Previous Challenge Entry (Level 3 - Advanced)
Topic: Year(s) (01/20/11)
TITLE: The Year of Crazy
By Shann Hall-LochmannVanBennekom
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I’d been suffering from a chronic illness that caused unbearable pain. I was also in a state of denial; my mind discovered early in my life that things that caused me emotional pain could be easily repressed.
My mother had died four years previously. Mom was my best friend and I missed her desperately. Accidentally, one day, I discovered a way to make my grief go away for a little while. I drove by Mom’s house and saw her car in the driveway. My heart started to race and I smiled; she was home from vacation. The relief only lasted mere seconds. But I discovered that if I pretended that she wasn’t dead but on holiday, my pain would diminish significantly.
This all added to the downfall of ‘97; the biggest crash occurred when my doctor put me on anti-depressants, certain types helped people with chronic pain. I was warned that it would take about six weeks for the drugs to build up in my system before I would notice any difference.
Sure enough about a month and an half went by and I feet different. I still had the unbearable pain but now I also had had an uncontrollable urge to kill myself. My first attempt was a devious plot that had to do with messing with my IVs. I wanted it to look like an accident for the sake of my children.
This is the point when I usually receive a horrified look because people can’t believe a mother would do such a terrible thing. However, I truly believed my kids would be happier, healthier, and safer with me dead. I was aware enough that I never did anything while in the kids' presence. I’d wait until they went to bed. Not smart at all, but remember, this was the year of crazy.
For months, I attempted suicide countless times. I tried jumping out the second story window, I rigged the van to drive over me. I only managed to crush my arm, but I was content with that because I believed I deserved to be punished for being such a horrible person.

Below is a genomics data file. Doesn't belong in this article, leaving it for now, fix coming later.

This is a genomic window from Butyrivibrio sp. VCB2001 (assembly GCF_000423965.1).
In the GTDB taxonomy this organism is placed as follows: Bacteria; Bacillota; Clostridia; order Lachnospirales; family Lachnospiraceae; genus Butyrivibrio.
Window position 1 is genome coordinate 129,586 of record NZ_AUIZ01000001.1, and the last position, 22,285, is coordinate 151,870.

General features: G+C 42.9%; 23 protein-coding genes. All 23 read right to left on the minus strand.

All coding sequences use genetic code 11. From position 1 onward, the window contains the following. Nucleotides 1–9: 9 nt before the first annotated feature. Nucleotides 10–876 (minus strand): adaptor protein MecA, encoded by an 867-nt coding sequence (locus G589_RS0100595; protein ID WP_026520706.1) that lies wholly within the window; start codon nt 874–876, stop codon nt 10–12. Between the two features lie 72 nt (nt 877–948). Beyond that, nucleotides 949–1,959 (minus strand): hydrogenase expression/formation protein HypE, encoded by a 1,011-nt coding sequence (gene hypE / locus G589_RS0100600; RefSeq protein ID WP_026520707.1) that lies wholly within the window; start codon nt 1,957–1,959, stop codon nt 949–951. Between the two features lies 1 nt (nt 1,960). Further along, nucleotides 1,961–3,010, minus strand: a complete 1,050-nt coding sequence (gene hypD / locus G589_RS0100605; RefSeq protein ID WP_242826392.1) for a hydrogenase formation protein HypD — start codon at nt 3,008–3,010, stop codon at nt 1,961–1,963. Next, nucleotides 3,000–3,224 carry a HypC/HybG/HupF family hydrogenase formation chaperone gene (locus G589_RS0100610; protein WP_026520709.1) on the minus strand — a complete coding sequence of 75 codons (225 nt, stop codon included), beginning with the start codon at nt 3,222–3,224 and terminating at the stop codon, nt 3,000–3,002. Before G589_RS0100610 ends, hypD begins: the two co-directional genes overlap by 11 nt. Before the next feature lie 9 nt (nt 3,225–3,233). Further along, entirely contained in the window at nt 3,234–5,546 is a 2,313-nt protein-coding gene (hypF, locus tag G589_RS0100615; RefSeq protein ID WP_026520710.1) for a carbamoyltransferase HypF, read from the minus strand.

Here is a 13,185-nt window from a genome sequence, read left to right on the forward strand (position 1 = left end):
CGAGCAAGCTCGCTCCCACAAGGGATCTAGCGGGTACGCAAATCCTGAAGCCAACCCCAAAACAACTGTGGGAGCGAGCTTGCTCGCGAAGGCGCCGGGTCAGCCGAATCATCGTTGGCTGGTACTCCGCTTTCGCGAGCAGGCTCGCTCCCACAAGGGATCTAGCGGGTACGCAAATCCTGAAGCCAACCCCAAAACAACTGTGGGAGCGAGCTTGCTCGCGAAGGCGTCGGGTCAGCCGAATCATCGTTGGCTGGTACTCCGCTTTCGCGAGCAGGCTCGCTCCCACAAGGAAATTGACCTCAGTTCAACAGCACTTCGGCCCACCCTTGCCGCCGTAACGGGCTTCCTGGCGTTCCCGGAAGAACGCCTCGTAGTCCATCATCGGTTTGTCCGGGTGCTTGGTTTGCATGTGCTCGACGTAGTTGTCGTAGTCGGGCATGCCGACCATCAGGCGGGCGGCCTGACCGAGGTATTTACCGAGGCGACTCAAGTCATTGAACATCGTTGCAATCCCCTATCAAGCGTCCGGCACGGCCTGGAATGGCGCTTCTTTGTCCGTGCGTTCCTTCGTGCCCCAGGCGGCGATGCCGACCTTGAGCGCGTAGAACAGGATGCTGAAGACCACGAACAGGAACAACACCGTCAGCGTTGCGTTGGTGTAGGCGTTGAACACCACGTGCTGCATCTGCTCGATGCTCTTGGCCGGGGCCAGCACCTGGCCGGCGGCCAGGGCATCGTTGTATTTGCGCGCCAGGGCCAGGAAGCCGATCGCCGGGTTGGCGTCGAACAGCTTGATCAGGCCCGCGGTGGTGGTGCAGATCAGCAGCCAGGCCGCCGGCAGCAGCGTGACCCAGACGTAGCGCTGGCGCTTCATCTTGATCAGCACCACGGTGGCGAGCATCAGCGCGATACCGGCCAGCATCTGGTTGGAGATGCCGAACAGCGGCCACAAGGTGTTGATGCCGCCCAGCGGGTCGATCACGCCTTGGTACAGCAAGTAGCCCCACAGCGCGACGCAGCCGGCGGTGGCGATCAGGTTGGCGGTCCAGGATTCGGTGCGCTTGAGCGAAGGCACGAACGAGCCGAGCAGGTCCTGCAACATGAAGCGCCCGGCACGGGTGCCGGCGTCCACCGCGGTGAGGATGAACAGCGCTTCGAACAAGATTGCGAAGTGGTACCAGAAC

I’d been hospitalized about every other week. In the end, it turned out I spent more days as an inpatient psychological patient than I spent at home.
Finally, after months of severe overdoses that should have killed an elephant, my doctors decided I was too much of a danger to myself. At the end of December, all of my medications were stopped. I attempted suicide for the last time on New Year’s Eve. By the end of January, all thoughts of dying prematurely left my brain as rapidly as they entered.
Once I was thinking clearly, I blamed the antidepressants. The doctors laughed at me; but I vowed I would never take another form of the almost-deadly medicine. Apparently they caused some type of a weird reaction. I knew they helped others, I was a nurse after all, but for me they were like poison.
Since my crazy year, doctors have realized that suicidal ideations are indeed a side-effect for some people. I have a new doctor now, who is amazed that I survived myself. I should have died several times over.
Living with a chronic illness left me feeling useless and helpless. When Mom died, I should have promptly dealt with my grief, instead I hid from the truth. That added hopelessness and unresolved grief onto my bundle of nerves. I felt totally out of control. I couldn’t make my illness go away; I couldn’t relieve my physical nor my emotional pain, and I couldn't make my mom alive again. So I decided to control the only thing left - my death. Thankfully, God had other plans.
So it was the worst of years for obvious reasons; however it was the best of years because God watched over me and kept me safe. My kids were young enough to not really remember and they bounced back exceedingly well. Jesus was definitely in control and I am so grateful!
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